lecture2 - Chapter 2 Function Approximation We saw in the introductory chapter that one key step in the construction of a numerical method to

lecture2 - Chapter 2 Function Approximation We saw in the...

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Chapter 2 Function Approximation We saw in the introductory chapter that one key step in the construction of a numerical method to approximate a definite integral is the approximation of the integrand by a simpler function, which we can integrate exactly. The problem of function approximation is central to many numerical methods: given a continuous function f in an interval [ a, b ], we would like to find a good approximation to it by simpler functions, such as polynomials, trigonometric polynomials, wavelets, rational functions, etc. We are going to measure the accuracy of an approximation using norms and ask whether or not there is a best approximation out of functions from a given family of simpler functions. These are the main topics of this introductory chapter to Approximation Theory. 2.1 Norms A norm on a vector space V over a field K = R (or C ) is a mapping k · k : V ! [0 , 1 ) , which satisfy the following properties: (i) k x k ≥ 0 8 x 2 V and k x k = 0 i x = 0 . (ii) k x + y k  k x k + k y k 8 x, y 2 V . (iii) k λ x k = | λ | k x k 8 x 2 V, λ 2 K . 17
18 CHAPTER 2. FUNCTION APPROXIMATION If we relax (i) to just k x k ≥ 0, we obtain a semi-norm . We recall first some of the most important examples of norms in the finite dimensional case V = R n (or V = C n ): k x k 1 = | x 1 | + . . . + | x n | , (2.1) k x k 2 = p | x 1 | 2 + . . . + | x n | 2 , (2.2) k x k 1 = max {| x 1 | , . . . , | x n |} . (2.3) These are all special cases of the l p norm: k x k p = ( | x 1 | p + . . . + | x n | p ) 1 /p , 1 p  1 . (2.4) If we have weights w i > 0 for i = 1 , . . . , n we can also define a weighted p norm by k x k w,p = ( w 1 | x 1 | p + . . . + w n | x n | p ) 1 /p , 1 p  1 . (2.5) All norms in a finite dimensional space V are equivalent, in the sense that there are two constants c and C such that k x k C k x k β , (2.6) k x k β c k x k , (2.7) for all x 2 V and for any two norms k · k and k · k β defined in V . If V is a space of functions defined on a interval [ a, b ], for example C [ a, b ], the corresponding norms to (2.1)-(2.4) are given by k u k 1 = Z b a | u ( x ) | dx, (2.8) k u k 2 = ✓Z b a | u ( x ) | 2 dx 1 / 2 , (2.9) k u k 1 = sup x 2 [ a,b ] | u ( x ) | , (2.10) k u k p = ✓Z b a | u ( x ) | p dx 1 /p , 1 p  1 (2.11) and are called the L 1 , L 2 , L 1 , and L p norms, respectively. Similarly to (2.5) we can defined a weighted L p norm by k u k p = ✓Z b a w ( x ) | u ( x ) | p dx 1 /p , 1 p  1 , (2.12)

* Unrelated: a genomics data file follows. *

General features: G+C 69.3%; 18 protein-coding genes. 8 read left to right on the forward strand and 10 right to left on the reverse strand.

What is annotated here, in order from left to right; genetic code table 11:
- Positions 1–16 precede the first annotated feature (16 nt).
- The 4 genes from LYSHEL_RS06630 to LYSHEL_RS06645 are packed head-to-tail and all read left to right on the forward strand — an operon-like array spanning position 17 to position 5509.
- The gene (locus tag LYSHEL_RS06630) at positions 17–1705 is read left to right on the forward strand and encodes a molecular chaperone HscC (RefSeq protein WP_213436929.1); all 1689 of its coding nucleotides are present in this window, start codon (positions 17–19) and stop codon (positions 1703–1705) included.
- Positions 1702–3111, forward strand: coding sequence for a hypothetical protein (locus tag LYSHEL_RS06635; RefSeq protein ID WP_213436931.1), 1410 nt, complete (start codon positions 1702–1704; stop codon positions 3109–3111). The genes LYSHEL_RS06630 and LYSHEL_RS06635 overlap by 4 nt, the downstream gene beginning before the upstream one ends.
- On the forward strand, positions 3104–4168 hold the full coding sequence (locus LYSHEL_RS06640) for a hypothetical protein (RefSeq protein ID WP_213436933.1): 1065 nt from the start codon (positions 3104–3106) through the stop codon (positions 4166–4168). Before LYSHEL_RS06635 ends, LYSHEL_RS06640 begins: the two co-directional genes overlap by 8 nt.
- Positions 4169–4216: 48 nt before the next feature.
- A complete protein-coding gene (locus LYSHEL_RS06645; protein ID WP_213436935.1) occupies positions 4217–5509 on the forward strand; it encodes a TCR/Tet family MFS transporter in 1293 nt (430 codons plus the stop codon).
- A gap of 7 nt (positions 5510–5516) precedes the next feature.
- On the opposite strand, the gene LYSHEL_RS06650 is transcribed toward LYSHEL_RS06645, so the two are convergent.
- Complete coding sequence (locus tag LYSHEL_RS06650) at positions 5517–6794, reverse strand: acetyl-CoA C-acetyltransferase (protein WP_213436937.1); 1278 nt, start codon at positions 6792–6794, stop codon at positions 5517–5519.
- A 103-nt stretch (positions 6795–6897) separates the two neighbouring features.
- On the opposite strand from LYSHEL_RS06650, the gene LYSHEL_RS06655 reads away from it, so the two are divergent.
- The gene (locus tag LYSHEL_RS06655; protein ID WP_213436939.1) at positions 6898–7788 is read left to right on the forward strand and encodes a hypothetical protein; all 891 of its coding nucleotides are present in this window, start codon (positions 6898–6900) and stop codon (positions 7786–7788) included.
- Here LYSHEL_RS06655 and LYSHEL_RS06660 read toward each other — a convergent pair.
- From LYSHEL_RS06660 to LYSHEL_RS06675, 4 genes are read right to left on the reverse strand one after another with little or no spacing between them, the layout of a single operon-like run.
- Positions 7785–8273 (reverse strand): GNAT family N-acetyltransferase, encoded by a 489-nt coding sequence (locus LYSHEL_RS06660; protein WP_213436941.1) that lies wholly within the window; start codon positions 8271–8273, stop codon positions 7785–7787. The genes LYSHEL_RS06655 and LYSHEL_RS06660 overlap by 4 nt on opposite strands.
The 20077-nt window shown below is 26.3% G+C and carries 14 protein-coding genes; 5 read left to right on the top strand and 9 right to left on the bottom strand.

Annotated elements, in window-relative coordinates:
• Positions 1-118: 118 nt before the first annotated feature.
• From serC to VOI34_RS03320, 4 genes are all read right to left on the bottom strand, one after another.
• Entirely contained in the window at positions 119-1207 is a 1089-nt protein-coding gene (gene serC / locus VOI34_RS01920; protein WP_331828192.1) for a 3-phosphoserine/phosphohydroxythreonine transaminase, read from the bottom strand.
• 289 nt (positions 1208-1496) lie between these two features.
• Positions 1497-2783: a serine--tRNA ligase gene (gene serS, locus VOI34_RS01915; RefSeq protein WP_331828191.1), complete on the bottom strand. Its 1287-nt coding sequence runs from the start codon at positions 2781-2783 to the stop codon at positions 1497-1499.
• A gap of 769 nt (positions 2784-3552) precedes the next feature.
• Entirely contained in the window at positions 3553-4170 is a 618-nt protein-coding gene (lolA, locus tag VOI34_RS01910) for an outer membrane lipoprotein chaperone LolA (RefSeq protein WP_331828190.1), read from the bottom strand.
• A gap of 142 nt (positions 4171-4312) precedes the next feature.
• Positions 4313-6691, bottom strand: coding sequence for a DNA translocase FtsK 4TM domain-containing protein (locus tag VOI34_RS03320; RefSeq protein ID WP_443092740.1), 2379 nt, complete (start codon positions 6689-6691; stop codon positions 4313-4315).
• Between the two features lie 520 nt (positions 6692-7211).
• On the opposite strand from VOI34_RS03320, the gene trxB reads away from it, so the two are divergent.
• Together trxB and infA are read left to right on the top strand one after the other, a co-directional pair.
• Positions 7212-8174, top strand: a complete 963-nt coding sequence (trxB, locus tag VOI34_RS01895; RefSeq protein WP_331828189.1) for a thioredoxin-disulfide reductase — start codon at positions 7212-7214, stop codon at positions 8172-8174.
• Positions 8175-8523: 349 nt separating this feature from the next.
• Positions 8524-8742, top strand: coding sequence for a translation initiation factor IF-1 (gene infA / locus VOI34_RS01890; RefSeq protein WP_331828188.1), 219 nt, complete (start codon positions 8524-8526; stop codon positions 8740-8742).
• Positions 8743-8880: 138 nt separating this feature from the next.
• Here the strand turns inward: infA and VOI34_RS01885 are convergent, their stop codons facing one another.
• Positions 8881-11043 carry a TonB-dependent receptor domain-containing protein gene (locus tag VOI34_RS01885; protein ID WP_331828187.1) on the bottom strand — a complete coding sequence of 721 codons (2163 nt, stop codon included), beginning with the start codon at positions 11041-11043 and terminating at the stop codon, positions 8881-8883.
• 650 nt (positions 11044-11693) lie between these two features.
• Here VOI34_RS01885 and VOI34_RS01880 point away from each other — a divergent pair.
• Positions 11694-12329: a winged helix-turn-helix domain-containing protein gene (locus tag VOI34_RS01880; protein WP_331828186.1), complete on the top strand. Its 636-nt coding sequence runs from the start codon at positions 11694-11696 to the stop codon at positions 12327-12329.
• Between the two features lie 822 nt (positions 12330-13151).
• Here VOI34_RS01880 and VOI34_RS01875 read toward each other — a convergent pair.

2.2. UNIFORM POLYNOMIAL APPROXIMATION 19 where w is a given positive weight function defined in [ a, b ]. If w ( x ) 0, we get a semi-norm. Lemma 1. Let k · k be a norm on a vector space V then | k x k - k y k |  k x - y k . (2.13) This lemma implies that a norm is a continuous function (on V to R ). Proof. k x k = k x - y + y k  k x - y k + k y k which gives that k x k - k y k  k x - y k . (2.14) By reversing the roles of x and y we also get k y k - k x k  k x - y k . (2.15) 2.2 Uniform Polynomial Approximation There is a fundamental result in approximation theory, which states that any continuous function can be approximated uniformly, i.e. using the norm k · k 1 , with arbitrary accuracy by a polynomial. This is the celebrated Weier- strass Approximation Theorem. We are going to present a constructive proof due to Sergei Bernstein, which uses a class of polynomials that have found widespread applications in computer graphics and animation. Historically,

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